• Emilio Alessandro Nanni

    Emilio Alessandro Nanni

    Assistant Professor of Photon Science and of Particle Physics and Astrophysics

    BioEmilio received his B.S. in Electrical Engineering and Physics from Missouri University of Science and Technology in 2007. After graduating he worked for the NASA Marshall Space Flight Center developing non-destructive evaluation techniques for applications related to the US space program. He completed his PhD in Electrical Engineering from the Massachusetts Institute of Technology in 2013 where he worked on high-frequency high-power THz sources and the development of Nuclear Magnetic Resonance spectrometers using Dynamic Nuclear Polarization. His thesis was on the first photonic-band-gap gyrotron travelling wave amplifier which demonstrated record power and gain levels in the THz frequency band.

    He completed his postdoc at MIT with a joint appointment in the Nuclear Reactor Lab and the Research Laboratory for Electronics at MIT where he demonstrated the first acceleration of electrons with optically generated THz pulses. He joined the Technology Innovation Directorate at SLAC in August of 2015 where he continues his work on high power, high-frequency vacuum electron devices; optical THz amplifiers; electron-beam dynamics; and advanced accelerator concepts.

  • Anders R. Nilsson

    Anders R. Nilsson

    Professor of Photon Science, Emeritus

    BioAnders Nilsson interests covers the application of synchrotron radiation to studies of surfaces and in liquids with a focus on studies catalytic processes in fuel cells, photoelectrochemical decomposition of water, CO2 reduction, chemical bonding on surfaces, structure of liquid water and aqueous solutions, interfacial processes of relevance to molecular environmental science and ultrafast processes on surfaces and in water.

  • Piero Pianetta

    Piero Pianetta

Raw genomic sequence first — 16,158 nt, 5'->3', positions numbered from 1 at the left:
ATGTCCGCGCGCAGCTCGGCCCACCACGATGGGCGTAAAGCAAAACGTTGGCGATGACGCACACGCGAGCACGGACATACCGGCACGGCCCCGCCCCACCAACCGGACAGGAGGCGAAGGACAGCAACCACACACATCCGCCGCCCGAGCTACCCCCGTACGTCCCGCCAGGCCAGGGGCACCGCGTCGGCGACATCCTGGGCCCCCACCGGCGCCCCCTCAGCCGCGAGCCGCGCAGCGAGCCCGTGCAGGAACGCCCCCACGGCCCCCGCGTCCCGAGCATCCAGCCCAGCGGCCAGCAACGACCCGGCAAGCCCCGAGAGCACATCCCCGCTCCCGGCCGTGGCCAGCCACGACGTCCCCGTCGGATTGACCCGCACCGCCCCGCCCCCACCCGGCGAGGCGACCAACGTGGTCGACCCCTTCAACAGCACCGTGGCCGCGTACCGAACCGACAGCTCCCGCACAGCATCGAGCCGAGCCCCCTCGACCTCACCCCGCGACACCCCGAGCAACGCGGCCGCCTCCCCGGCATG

Professor (Research) of Photon Science and of Electrical Engineering

    BioPianetta's research is directed towards understanding how the atomic and electronic structure of semiconductor interfaces impacts device technology pertaining to advanced semiconductors and photocathodes. His research includes the development of new analytical tools for these studies based on the use of synchrotron radiation. These include the development of ultrasensitive methods to analyze trace impurities on the surface of silicon wafers at levels as low as 1e-6 monolayer (~1e8 atoms/cm2) and the use of various photoelectron spectroscopies (X-ray photoemission, NEXAFS, X-ray standing waves and photoelectron diffraction) to determine the bonding and atomic structure at the interface between silicon and different passivating layers. Recent projects include the development of high resolution (~30nm) x-ray spectromicroscopy with applications to energy materials such as Li batteries.

  • Georgios Skiniotis

    Georgios Skiniotis

    Professor of Molecular and Cellular Physiology, of Structural Biology and of Photon Science

    BioThe Skiniotis laboratory seeks to resolve structural and mechanistic questions underlying biological processes that are central to cellular physiology. Our investigations employ primarily cryo-electron microscopy (cryoEM) and 3D reconstruction techniques complemented by biochemistry, biophysics and simulation methods to obtain a dynamic view into the macromolecular complexes carrying out these processes. The main theme in the lab is the structural biology of cell surface receptors that mediate intracellular signaling and communication. Our current main focus is the exploration of the mechanisms responsible for transmembrane signal instigation in cytokine receptors and G protein coupled receptor (GPCR) complexes.

  • Edward I. Solomon

    Edward I. Solomon

    Monroe E. Spaght Professor in the School of Humanities and Sciences and Professor of Photon Science

    Current Research and Scholarly InterestsProf. Solomon's work spans physical-inorganic, bioinorganic, and theoretical-inorganic chemistry, focusing on spectroscopic elucidation of the electronic structure of transition metal complexes and its contribution to reactivity. He has advanced our understanding of metal sites involved in electron transfer, copper sites involved in O2 binding, activation and reduction to water, structure/function correlations over non-heme iron enzymes, and correlation of biological to heterogeneous catalysis.

  • Soichi Wakatsuki

    Soichi Wakatsuki

    Professor of Photon Science and of Structural Biology

    Current Research and Scholarly InterestsUbiquitin signaling: structure, function, and therapeutics